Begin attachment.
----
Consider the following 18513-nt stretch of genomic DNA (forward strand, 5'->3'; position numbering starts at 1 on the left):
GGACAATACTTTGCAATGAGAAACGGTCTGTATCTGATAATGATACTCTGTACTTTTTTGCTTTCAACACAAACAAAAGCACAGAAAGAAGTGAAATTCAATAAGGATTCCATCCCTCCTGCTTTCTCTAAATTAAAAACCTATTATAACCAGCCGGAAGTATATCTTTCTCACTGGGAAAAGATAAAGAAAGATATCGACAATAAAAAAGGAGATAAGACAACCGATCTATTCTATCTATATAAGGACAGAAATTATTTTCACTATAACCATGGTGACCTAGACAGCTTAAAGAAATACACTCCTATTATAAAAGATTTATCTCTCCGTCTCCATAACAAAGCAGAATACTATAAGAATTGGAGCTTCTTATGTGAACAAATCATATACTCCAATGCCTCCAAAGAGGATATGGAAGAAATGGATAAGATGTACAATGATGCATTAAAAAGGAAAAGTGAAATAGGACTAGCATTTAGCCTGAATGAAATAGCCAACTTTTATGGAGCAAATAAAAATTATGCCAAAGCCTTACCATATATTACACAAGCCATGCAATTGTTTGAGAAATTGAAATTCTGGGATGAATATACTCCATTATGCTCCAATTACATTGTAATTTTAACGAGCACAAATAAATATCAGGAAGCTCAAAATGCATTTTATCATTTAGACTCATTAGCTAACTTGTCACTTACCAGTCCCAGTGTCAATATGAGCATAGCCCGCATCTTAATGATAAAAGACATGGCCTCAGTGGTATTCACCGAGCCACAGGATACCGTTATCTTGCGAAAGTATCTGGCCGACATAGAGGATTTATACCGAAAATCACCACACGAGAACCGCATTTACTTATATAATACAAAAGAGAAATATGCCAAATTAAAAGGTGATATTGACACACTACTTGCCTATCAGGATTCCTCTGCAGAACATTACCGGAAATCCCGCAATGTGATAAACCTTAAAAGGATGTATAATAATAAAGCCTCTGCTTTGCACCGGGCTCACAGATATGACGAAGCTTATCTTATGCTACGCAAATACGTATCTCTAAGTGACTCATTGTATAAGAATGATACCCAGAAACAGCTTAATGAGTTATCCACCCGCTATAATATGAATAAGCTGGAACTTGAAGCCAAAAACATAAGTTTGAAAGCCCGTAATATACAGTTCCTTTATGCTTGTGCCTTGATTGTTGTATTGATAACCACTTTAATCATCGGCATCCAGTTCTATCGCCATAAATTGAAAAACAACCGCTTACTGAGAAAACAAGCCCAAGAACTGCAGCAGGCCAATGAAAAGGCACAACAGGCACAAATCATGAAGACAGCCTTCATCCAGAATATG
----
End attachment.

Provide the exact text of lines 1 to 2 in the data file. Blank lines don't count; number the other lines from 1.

Consider the following 18513-nt stretch of genomic DNA (forward strand, 5'->3'; position numbering starts at 1 on the left):
GGACAATACTTTGCAATGAGAAACGGTCTGTATCTGATAATGATACTCTGTACTTTTTTGCTTTCAACACAAACAAAAGCACAGAAAGAAGTGAAATTCAATAAGGATTCCATCCCTCCTGCTTTCTCTAAATTAAAAACCTATTATAACCAGCCGGAAGTATATCTTTCTCACTGGGAAAAGATAAAGAAAGATATCGACAATAAAAAAGGAGATAAGACAACCGATCTATTCTATCTATATAAGGACAGAAATTATTTTCACTATAACCATGGTGACCTAGACAGCTTAAAGAAATACACTCCTATTATAAAAGATTTATCTCTCCGTCTCCATAACAAAGCAGAATACTATAAGAATTGGAGCTTCTTATGTGAACAAATCATATACTCCAATGCCTCCAAAGAGGATATGGAAGAAATGGATAAGATGTACAATGATGCATTAAAAAGGAAAAGTGAAATAGGACTAGCATTTAGCCTGAATGAAATAGCCAACTTTTATGGAGCAAATAAAAATTATGCCAAAGCCTTACCATATATTACACAAGCCATGCAATTGTTTGAGAAATTGAAATTCTGGGATGAATATACTCCATTATGCTCCAATTACATTGTAATTTTAACGAGCACAAATAAATATCAGGAAGCTCAAAATGCATTTTATCATTTAGACTCATTAGCTAACTTGTCACTTACCAGTCCCAGTGTCAATATGAGCATAGCCCGCATCTTAATGATAAAAGACATGGCCTCAGTGGTATTCACCGAGCCACAGGATACCGTTATCTTGCGAAAGTATCTGGCCGACATAGAGGATTTATACCGAAAATCACCACACGAGAACCGCATTTACTTATATAATACAAAAGAGAAATATGCCAAATTAAAAGGTGATATTGACACACTACTTGCCTATCAGGATTCCTCTGCAGAACATTACCGGAAATCCCGCAATGTGATAAACCTTAAAAGGATGTATAATAATAAAGCCTCTGCTTTGCACCGGGCTCACAGATATGACGAAGCTTATCTTATGCTACGCAAATACGTATCTCTAAGTGACTCATTGTATAAGAATGATACCCAGAAACAGCTTAATGAGTTATCCACCCGCTATAATATGAATAAGCTGGAACTTGAAGCCAAAAACATAAGTTTGAAAGCCCGTAATATACAGTTCCTTTATGCTTGTGCCTTGATTGTTGTATTGATAACCACTTTAATCATCGGCATCCAGTTCTATCGCCATAAATTGAAAAACAACCGCTTACTGAGAAAACAAGCCCAAGAACTGCAGCAGGCCAATGAAAAGGCACAACAGGCACAAATCATGAAGACAGCCTTCATCCAGAATATG